Melt Front Time

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Melt Front Time

Melt Front Time result shows the position of melt front with respect to time during the filling stage.


In general, an optimized Melt Front Time result should show balanced flow contribution of each gate and all flow path should reach the cavity wall at the same time. It is the most useful result in injection molding simulation since you can extract lots of information solely from Melt Front Time.


Possible issues that could be interpreted from Melt Front Time result are listed below:



Hesitation is the condition where the flow significantly slows down along a particular path. If the plastic flows too slowly and eventually stops before it completely fills the cavity, it is called short shot.


You can check the occurrence of hesitation by looking for slowly moving melt front in this result.




To solve hesitation problem, you can:

Increase injection flow rate.

Increase mold temperature or melt temperature.

Change gate location.

Increase wall thickness where the hesitation occurred.

Use a different plastic material with higher MFI (Melt Flow Index).



Short Shot

Short shot is incomplete filling of the mold cavity. When short shot occurs, extending the filling time will not solve the issue.



You can check the occurrence of short shot by looking for incomplete filling from Melt Front Time result.


To solve short shot problem, you can:

Ensure sufficient injection amount.

Increase injection flow rate.

Increase mold temperature or melt temperature.

Change gate location.

Use a different plastic material with higher MFI (Melt Flow Index).

Modify the thickness of cavity or the diameter of runner.

Improve venting.



Weld line

Weld line is the line formed by two different melt fronts joining together during the filling stage. It will decrease the strength of the final product and produce cosmetic defect.


You can identify possible weld line positions by looking for places that two melt fronts join together in Melt Front Time Animation result.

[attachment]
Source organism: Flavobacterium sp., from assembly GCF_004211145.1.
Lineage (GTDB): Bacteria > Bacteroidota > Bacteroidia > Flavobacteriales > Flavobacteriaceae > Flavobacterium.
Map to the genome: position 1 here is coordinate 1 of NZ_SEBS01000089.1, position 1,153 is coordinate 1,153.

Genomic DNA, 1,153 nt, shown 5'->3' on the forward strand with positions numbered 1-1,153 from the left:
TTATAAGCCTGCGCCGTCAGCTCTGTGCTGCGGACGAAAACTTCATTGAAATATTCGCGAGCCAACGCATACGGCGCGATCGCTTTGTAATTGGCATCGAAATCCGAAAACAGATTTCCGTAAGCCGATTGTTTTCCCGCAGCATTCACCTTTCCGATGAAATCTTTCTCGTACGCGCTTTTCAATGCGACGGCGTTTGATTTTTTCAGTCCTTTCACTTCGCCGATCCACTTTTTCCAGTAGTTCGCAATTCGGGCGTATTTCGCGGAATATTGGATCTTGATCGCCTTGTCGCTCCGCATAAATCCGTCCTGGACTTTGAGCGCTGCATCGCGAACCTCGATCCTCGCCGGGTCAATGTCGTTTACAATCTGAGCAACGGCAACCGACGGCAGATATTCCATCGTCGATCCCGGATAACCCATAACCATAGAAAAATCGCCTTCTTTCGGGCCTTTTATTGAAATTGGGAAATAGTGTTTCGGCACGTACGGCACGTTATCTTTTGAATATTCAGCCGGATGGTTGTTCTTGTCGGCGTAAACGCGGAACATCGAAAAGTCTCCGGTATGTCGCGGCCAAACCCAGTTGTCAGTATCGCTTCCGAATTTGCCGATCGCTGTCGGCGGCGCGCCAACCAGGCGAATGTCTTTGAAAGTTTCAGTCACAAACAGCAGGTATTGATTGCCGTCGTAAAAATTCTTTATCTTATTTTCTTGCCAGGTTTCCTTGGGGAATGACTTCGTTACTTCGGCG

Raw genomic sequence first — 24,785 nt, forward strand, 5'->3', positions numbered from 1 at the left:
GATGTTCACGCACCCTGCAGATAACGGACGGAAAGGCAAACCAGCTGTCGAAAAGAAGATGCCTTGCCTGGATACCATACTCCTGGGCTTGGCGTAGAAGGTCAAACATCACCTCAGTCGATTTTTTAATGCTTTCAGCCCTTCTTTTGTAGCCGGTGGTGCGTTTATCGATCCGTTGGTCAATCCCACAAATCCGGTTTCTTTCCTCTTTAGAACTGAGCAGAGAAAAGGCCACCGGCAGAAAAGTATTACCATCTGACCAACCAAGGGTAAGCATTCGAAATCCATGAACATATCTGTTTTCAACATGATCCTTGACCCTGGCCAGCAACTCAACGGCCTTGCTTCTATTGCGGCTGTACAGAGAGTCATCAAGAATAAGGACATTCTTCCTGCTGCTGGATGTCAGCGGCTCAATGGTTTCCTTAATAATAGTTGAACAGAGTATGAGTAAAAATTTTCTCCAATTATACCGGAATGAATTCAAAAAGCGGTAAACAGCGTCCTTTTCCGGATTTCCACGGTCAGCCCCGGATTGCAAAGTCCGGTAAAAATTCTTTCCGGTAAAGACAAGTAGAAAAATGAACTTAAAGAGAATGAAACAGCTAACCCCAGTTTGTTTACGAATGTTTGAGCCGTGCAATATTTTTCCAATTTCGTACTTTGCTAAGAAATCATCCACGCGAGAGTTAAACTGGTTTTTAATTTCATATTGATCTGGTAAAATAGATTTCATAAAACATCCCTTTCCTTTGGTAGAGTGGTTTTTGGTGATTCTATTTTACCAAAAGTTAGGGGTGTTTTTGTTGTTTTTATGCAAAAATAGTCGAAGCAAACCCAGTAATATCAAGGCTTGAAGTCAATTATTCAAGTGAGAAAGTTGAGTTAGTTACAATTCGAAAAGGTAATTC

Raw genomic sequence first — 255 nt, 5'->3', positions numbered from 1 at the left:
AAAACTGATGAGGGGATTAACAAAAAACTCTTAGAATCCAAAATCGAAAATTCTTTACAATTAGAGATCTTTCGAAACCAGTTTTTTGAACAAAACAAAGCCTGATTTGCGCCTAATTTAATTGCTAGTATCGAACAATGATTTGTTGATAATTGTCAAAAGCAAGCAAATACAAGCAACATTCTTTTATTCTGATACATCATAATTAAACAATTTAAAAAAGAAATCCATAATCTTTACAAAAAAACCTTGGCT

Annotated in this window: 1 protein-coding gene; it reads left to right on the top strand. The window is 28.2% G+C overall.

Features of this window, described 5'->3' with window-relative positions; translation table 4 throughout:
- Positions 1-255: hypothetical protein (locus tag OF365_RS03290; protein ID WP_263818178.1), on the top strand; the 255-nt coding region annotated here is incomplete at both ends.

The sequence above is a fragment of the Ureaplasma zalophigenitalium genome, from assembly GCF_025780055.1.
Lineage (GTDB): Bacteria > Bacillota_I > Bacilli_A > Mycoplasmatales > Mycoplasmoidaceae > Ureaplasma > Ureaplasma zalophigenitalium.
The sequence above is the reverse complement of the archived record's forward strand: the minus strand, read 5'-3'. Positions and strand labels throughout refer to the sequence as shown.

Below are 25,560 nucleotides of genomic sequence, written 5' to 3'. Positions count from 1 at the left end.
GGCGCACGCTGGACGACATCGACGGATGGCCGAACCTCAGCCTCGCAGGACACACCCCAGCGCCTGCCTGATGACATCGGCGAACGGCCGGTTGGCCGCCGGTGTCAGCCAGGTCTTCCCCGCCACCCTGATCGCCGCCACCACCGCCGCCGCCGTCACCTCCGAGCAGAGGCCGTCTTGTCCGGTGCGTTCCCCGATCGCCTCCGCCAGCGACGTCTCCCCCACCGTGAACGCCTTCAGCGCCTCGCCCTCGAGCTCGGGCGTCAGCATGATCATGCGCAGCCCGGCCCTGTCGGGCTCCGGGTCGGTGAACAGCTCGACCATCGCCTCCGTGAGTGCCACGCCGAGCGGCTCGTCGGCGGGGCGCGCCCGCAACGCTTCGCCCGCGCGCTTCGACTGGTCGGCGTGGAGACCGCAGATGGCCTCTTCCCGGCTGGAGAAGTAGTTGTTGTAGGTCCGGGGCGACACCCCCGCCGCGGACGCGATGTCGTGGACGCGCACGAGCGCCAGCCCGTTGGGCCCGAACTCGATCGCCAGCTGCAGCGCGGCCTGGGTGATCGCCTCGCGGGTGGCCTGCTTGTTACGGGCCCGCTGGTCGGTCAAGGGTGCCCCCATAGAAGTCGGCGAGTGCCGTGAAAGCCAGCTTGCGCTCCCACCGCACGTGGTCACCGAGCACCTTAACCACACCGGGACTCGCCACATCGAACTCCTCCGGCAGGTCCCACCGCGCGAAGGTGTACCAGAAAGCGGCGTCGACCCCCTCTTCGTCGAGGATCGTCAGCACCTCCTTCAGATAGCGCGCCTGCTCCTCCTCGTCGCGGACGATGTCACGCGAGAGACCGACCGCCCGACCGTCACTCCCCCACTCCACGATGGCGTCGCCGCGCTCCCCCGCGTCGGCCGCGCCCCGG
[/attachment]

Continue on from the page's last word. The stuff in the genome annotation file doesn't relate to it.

In most cases, it is very difficult to completely remove weld lines. One alternative solution is to move the weld line to area that does not require good strength and smooth surface. Another solution is to diminish the appearance of the weld line.


To move the weld lines, you can:

Change gate location.

Modify part thickness


To diminish the appearance of the weld line, you can:

Increase mold temperature or melt temperature.

Modify runner system design.

Reduce runner diameter to take advantage of frictional heating.



Air Traps

An air trap is formed by converging melt fronts trapping a small bubble of air. It may occur at multiple locations inside the cavity.

You can conclude that an air trap will occur at the location where melt front comes in all directions.




During filling, injected plastic melt flows in several different paths depending on the cavity geometry and the gate location. Usually each flow path does not have the same length or same cavity thickness, so some flow paths will be filled completely before others will. These filled flow paths will keep being filled with extra plastic melt until the entire cavity is filled. The condition of some flow paths being over-filled is called overpacking.


Overpacking could cause warpage due to non-uniform density distribution.

You can identify possible overpacking areas by looking for flow paths that have shorter fill time in Melt Front Time result.


To solve overpacking problem, you should balance the flow paths by following methods:

Move the gate to a position that defines flow paths with similar length.

Balance the flow resistance in each flow path by thickening or thinning the cavity.

Add flow leader or deflector.



Racetrack effect

As described in Overpacking, plastic melt in each flow path travels at different speeds. Because thicker wall region has lower flow resistance, the plastic melt tend to flow faster than thinner wall region. If the flow path is long enough, then backfill into thinner region may occur and further causes air trap and weld line.


You can identify possible racetrack effect by checking if there is any two adjacent flows travel at very different speeds from Melt Front Time result.